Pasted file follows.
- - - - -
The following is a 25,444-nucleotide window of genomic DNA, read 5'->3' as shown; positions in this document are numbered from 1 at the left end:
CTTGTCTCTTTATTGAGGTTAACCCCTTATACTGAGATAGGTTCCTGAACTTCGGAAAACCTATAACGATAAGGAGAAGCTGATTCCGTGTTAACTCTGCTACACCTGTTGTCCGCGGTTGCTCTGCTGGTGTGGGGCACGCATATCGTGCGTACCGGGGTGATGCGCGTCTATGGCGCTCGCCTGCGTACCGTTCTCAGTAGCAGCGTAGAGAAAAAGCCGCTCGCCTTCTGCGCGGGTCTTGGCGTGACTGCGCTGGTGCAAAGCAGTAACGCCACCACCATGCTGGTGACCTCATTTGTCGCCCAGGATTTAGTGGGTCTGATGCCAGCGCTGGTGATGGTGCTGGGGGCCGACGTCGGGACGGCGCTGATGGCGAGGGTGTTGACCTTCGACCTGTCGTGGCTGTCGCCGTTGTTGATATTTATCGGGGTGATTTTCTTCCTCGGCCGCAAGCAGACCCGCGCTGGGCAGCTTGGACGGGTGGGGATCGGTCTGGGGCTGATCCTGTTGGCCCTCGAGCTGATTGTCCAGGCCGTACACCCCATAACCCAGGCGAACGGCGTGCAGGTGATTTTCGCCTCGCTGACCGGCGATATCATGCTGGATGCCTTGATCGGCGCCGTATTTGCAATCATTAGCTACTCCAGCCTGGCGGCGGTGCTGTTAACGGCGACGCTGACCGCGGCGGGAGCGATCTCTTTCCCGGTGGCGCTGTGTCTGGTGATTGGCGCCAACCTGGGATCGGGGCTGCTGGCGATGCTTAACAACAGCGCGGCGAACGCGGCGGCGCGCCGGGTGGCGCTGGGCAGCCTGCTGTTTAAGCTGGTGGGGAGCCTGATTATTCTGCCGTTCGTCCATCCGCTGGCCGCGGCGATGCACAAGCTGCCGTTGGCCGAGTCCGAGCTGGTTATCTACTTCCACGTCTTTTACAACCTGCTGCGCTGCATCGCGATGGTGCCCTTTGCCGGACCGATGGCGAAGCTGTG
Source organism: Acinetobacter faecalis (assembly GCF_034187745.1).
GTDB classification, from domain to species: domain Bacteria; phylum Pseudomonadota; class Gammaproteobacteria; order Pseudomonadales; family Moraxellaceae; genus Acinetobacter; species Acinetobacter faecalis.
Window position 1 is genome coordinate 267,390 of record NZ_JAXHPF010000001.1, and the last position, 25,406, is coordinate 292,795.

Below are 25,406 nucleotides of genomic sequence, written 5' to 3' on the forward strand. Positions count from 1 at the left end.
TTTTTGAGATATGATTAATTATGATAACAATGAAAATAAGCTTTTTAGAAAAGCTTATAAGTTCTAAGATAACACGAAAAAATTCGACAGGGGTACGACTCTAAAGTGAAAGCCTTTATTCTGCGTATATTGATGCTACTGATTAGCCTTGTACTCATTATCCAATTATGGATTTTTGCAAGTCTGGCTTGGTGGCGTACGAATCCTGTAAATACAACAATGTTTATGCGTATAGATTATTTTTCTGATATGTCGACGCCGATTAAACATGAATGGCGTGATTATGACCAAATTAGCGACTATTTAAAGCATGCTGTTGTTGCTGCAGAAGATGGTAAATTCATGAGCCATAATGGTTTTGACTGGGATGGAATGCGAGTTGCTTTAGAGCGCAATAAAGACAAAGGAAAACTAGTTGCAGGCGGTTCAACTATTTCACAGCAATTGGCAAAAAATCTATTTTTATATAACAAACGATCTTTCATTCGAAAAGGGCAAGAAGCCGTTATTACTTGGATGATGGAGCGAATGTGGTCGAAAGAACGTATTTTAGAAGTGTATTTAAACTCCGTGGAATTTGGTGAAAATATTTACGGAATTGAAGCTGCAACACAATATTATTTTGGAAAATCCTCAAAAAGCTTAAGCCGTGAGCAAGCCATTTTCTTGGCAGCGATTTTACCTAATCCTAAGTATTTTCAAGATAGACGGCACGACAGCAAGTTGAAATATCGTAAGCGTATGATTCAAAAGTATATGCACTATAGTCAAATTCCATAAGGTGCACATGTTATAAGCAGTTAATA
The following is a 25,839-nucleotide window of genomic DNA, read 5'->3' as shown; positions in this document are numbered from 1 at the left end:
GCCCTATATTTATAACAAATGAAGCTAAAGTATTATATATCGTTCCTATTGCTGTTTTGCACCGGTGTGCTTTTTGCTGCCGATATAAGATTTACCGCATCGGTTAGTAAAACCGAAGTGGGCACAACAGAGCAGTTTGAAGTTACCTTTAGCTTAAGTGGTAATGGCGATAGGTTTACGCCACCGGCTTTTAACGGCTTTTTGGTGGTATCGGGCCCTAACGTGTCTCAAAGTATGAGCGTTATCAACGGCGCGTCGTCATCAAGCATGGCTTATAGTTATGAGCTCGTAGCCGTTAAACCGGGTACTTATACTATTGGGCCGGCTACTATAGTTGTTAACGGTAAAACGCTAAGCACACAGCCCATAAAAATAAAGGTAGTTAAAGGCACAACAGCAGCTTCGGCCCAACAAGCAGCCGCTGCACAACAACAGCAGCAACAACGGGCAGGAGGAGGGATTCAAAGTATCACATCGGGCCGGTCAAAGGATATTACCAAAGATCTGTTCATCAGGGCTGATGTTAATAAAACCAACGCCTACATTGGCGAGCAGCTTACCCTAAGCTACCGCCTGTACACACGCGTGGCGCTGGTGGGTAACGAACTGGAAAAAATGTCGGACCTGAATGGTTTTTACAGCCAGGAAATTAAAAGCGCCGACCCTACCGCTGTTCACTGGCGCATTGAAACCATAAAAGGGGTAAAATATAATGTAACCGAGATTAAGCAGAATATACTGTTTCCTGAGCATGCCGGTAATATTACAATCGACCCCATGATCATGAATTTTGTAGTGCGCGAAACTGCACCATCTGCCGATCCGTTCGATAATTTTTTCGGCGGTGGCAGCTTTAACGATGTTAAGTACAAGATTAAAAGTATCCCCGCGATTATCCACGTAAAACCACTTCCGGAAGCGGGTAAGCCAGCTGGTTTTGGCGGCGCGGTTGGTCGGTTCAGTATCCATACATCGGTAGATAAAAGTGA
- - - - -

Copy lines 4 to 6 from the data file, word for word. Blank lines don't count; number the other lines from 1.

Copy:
GTDB classification, from domain to species: domain Bacteria; phylum Pseudomonadota; class Gammaproteobacteria; order Pseudomonadales; family Moraxellaceae; genus Acinetobacter; species Acinetobacter faecalis.
Window position 1 is genome coordinate 267,390 of record NZ_JAXHPF010000001.1, and the last position, 25,406, is coordinate 292,795.

Below are 25,406 nucleotides of genomic sequence, written 5' to 3' on the forward strand. Positions count from 1 at the left end.